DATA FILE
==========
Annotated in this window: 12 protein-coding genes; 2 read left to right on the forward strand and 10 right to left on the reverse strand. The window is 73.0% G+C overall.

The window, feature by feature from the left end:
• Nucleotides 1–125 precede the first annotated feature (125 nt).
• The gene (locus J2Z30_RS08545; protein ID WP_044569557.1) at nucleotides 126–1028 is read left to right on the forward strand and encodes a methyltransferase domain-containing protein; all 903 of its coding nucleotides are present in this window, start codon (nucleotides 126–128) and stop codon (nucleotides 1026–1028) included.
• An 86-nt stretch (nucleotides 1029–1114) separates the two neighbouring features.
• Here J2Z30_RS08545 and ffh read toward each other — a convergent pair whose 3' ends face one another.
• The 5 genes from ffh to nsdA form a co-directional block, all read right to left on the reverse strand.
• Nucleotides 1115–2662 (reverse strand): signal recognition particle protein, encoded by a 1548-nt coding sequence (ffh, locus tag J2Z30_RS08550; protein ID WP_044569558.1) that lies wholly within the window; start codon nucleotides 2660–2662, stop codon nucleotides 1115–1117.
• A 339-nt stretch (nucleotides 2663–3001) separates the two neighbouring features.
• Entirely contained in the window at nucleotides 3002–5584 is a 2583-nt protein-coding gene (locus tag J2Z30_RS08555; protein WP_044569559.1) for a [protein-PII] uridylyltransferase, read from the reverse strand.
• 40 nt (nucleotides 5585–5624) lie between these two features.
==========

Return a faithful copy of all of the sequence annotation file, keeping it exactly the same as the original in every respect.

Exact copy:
Annotated in this window: 12 protein-coding genes; 2 read left to right on the forward strand and 10 right to left on the reverse strand. The window is 73.0% G+C overall.

The window, feature by feature from the left end:
• Nucleotides 1–125 precede the first annotated feature (125 nt).
• The gene (locus J2Z30_RS08545; protein ID WP_044569557.1) at nucleotides 126–1028 is read left to right on the forward strand and encodes a methyltransferase domain-containing protein; all 903 of its coding nucleotides are present in this window, start codon (nucleotides 126–128) and stop codon (nucleotides 1026–1028) included.
• An 86-nt stretch (nucleotides 1029–1114) separates the two neighbouring features.
• Here J2Z30_RS08545 and ffh read toward each other — a convergent pair whose 3' ends face one another.
• The 5 genes from ffh to nsdA form a co-directional block, all read right to left on the reverse strand.
• Nucleotides 1115–2662 (reverse strand): signal recognition particle protein, encoded by a 1548-nt coding sequence (ffh, locus tag J2Z30_RS08550; protein ID WP_044569558.1) that lies wholly within the window; start codon nucleotides 2660–2662, stop codon nucleotides 1115–1117.
• A 339-nt stretch (nucleotides 2663–3001) separates the two neighbouring features.
• Entirely contained in the window at nucleotides 3002–5584 is a 2583-nt protein-coding gene (locus tag J2Z30_RS08555; protein WP_044569559.1) for a [protein-PII] uridylyltransferase, read from the reverse strand.
• 40 nt (nucleotides 5585–5624) lie between these two features.